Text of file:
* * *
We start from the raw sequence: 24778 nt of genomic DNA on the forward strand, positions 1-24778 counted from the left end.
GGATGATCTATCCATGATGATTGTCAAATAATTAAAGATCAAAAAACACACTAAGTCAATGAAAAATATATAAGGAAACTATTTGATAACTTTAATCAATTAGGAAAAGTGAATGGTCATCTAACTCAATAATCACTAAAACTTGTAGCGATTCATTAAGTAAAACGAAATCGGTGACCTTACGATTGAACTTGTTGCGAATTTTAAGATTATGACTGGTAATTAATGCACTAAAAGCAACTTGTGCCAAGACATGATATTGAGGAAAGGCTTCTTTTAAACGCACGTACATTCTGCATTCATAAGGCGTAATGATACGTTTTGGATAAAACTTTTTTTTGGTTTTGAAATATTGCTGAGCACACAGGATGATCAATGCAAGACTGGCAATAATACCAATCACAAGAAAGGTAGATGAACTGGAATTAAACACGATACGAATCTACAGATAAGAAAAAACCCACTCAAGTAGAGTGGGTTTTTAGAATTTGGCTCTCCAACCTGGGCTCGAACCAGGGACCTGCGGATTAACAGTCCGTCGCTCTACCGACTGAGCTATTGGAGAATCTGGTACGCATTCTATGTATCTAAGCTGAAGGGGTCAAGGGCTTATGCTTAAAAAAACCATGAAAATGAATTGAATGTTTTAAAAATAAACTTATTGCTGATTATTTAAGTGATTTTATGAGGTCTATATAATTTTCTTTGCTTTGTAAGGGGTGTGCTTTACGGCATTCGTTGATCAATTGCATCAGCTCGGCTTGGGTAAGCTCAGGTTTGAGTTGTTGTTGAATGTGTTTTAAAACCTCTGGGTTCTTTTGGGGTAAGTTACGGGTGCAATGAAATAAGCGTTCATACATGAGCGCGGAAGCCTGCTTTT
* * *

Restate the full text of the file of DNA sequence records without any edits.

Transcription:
We start from the raw sequence: 24778 nt of genomic DNA on the forward strand, positions 1-24778 counted from the left end.
GGATGATCTATCCATGATGATTGTCAAATAATTAAAGATCAAAAAACACACTAAGTCAATGAAAAATATATAAGGAAACTATTTGATAACTTTAATCAATTAGGAAAAGTGAATGGTCATCTAACTCAATAATCACTAAAACTTGTAGCGATTCATTAAGTAAAACGAAATCGGTGACCTTACGATTGAACTTGTTGCGAATTTTAAGATTATGACTGGTAATTAATGCACTAAAAGCAACTTGTGCCAAGACATGATATTGAGGAAAGGCTTCTTTTAAACGCACGTACATTCTGCATTCATAAGGCGTAATGATACGTTTTGGATAAAACTTTTTTTTGGTTTTGAAATATTGCTGAGCACACAGGATGATCAATGCAAGACTGGCAATAATACCAATCACAAGAAAGGTAGATGAACTGGAATTAAACACGATACGAATCTACAGATAAGAAAAAACCCACTCAAGTAGAGTGGGTTTTTAGAATTTGGCTCTCCAACCTGGGCTCGAACCAGGGACCTGCGGATTAACAGTCCGTCGCTCTACCGACTGAGCTATTGGAGAATCTGGTACGCATTCTATGTATCTAAGCTGAAGGGGTCAAGGGCTTATGCTTAAAAAAACCATGAAAATGAATTGAATGTTTTAAAAATAAACTTATTGCTGATTATTTAAGTGATTTTATGAGGTCTATATAATTTTCTTTGCTTTGTAAGGGGTGTGCTTTACGGCATTCGTTGATCAATTGCATCAGCTCGGCTTGGGTAAGCTCAGGTTTGAGTTGTTGTTGAATGTGTTTTAAAACCTCTGGGTTCTTTTGGGGTAAGTTACGGGTGCAATGAAATAAGCGTTCATACATGAGCGCGGAAGCCTGCTTTT